Cancer's Margins and the Choreography of Knowledge: Toward a Queer Biopolitics and the Mobilization of Public Health Knowledge
Principal Investigators: M. Bryson, J. Gahagan, T. Hart, G. Rail, J. Ristock, E. Fredericks
Co-Investigators: L. Boschman, S. Dharamsi, M. Fitch, B. Frank, L. Gillis, C. Haythornthwaite, D. Holmes, A. Kazanjian, S. Murray, B. Noble, C. Sindin, C. Williams, J. Willinsky, and E. Fredericks.
Canadian and U.S. population-based surveys of health behaviors and outcomes for sexual and/or gender minority groups provide evidence of persistent breast and gynecologic cancer-related health disparities and knowledge divides. These disparities signal the particular importance, for health equity, of ameliorated, innovative and effective public access to culturally appropriate cancer health knowledge. A common QLGBT (queer, lesbian, gay, bisexual, transgender and two-spirit) health argument is that increased attention to population-based breast and gynecologic cancer health promotion will yield salutary effects. However, before such steps can be taken, research is needed on what knowledge actually informs cancer health decision-making by sexual and/or gender minority cancer patients, care network members and their health-care providers.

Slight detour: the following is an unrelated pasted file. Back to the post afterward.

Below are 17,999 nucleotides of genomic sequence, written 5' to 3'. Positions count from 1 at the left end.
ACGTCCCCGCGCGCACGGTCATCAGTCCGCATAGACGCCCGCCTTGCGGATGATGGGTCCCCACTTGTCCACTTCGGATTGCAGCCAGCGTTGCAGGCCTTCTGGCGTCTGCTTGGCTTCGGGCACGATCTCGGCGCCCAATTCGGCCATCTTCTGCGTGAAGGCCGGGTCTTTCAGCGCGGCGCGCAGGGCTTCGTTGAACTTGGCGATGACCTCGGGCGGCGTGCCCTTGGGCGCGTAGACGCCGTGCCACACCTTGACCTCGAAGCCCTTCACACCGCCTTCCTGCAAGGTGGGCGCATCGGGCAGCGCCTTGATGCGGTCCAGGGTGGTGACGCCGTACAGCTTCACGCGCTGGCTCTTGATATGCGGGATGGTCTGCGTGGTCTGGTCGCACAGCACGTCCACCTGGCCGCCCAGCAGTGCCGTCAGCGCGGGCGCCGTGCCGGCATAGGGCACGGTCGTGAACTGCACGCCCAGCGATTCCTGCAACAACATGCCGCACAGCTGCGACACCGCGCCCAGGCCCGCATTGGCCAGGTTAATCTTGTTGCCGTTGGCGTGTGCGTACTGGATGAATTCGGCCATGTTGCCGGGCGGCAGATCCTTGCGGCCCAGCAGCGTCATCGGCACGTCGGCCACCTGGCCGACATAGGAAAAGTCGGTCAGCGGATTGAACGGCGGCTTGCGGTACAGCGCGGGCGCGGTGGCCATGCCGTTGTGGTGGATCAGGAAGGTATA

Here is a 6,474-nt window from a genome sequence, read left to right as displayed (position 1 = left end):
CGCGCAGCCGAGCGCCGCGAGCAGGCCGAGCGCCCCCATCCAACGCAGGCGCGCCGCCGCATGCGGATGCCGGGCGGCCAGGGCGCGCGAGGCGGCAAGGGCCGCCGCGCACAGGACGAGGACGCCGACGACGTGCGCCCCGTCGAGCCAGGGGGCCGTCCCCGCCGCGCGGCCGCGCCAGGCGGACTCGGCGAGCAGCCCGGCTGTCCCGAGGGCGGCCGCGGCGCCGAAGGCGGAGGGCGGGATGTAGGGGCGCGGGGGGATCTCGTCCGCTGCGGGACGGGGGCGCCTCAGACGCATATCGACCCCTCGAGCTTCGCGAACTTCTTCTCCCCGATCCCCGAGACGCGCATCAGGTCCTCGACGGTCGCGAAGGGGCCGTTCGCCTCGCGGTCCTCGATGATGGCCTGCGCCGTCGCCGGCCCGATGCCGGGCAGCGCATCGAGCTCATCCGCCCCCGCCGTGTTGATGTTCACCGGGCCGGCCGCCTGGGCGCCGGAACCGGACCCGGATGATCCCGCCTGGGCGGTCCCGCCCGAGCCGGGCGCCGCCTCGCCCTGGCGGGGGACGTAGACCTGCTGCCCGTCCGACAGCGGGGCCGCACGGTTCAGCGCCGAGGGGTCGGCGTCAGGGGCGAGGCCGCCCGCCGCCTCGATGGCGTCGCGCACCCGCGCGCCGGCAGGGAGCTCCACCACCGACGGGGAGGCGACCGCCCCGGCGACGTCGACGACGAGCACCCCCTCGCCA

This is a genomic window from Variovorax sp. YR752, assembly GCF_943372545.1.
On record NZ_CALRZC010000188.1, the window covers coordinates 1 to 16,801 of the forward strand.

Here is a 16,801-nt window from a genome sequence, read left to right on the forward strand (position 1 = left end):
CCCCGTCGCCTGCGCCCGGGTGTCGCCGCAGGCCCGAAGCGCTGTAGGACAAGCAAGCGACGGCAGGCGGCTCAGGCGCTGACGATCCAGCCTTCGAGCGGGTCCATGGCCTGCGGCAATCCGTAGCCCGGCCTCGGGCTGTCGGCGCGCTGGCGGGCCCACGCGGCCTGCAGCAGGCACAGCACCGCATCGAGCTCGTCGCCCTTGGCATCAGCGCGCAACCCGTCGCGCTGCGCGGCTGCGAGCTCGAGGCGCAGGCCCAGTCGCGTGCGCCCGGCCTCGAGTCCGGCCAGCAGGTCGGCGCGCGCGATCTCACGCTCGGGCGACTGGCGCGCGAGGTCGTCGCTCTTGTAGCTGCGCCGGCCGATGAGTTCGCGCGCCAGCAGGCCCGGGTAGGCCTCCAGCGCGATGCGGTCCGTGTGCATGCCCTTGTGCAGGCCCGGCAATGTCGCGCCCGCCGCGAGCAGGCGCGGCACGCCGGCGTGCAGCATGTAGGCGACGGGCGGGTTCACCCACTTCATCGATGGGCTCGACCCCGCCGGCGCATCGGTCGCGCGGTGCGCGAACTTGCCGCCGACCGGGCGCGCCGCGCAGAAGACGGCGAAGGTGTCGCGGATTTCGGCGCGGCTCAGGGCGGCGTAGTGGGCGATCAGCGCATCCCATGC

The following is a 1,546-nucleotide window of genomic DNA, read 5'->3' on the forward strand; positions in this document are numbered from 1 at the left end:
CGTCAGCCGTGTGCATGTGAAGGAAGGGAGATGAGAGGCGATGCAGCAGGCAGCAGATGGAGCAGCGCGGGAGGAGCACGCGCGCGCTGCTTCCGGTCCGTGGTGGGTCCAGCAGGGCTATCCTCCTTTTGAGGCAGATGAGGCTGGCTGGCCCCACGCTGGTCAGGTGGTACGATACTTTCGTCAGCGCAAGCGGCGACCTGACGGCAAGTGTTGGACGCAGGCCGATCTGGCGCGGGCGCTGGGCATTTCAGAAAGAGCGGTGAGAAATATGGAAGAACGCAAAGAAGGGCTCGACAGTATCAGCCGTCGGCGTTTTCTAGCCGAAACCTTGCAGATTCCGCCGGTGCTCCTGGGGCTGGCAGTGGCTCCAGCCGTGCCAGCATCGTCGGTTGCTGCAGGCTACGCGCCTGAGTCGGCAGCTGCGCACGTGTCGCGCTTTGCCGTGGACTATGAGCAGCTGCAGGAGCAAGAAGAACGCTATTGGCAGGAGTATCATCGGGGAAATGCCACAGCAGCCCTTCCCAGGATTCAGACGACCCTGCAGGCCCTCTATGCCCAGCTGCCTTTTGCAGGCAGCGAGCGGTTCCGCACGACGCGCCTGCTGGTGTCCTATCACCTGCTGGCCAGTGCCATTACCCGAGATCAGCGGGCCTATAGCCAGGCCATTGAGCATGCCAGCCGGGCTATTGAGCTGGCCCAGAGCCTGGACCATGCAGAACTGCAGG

This three-year trans-Canadian interdisciplinary research project will:
- document what knowledge actually informs cancer health and treatment decision-making by sexual and/or gender minority breast or gynecologic cancer patients, care network members and health-care providers in diverse locations;
- expose and analyze complex intersectional relationships between gender and sexuality, and cancer health and care experiences generally, and knowledge access, sharing and mobilization practices specifically;
- schematize how and where knowledge travels; that is, how patients, care network members and health-care providers navigate the complex choreography of access to, and negotiation of, differences in knowledge related to cancer health and treatment decision-making.
Semi-structured interviews will be carried out in Nova Scotia, Quebec, Ontario, Manitoba and British Columbia, with a purposively diverse sample (age, place, race, language, SES) of QLB women and transgender people (n=60) diagnosed and treated for breast or gynecologic cancers and also, with care network members (n=100).
Cancer health and care professionals, in Canada (and elsewhere) would benefit, we hold, from a better understanding of how groups that are historically marginalized in health care settings and discourses negotiate an invariably complex choreography of knowledge in health and care decision-making.
If you are interested in participating in this study, please find out more.
Funded by the Canadian Institutes of Health Research for $356,377 (2012-2015).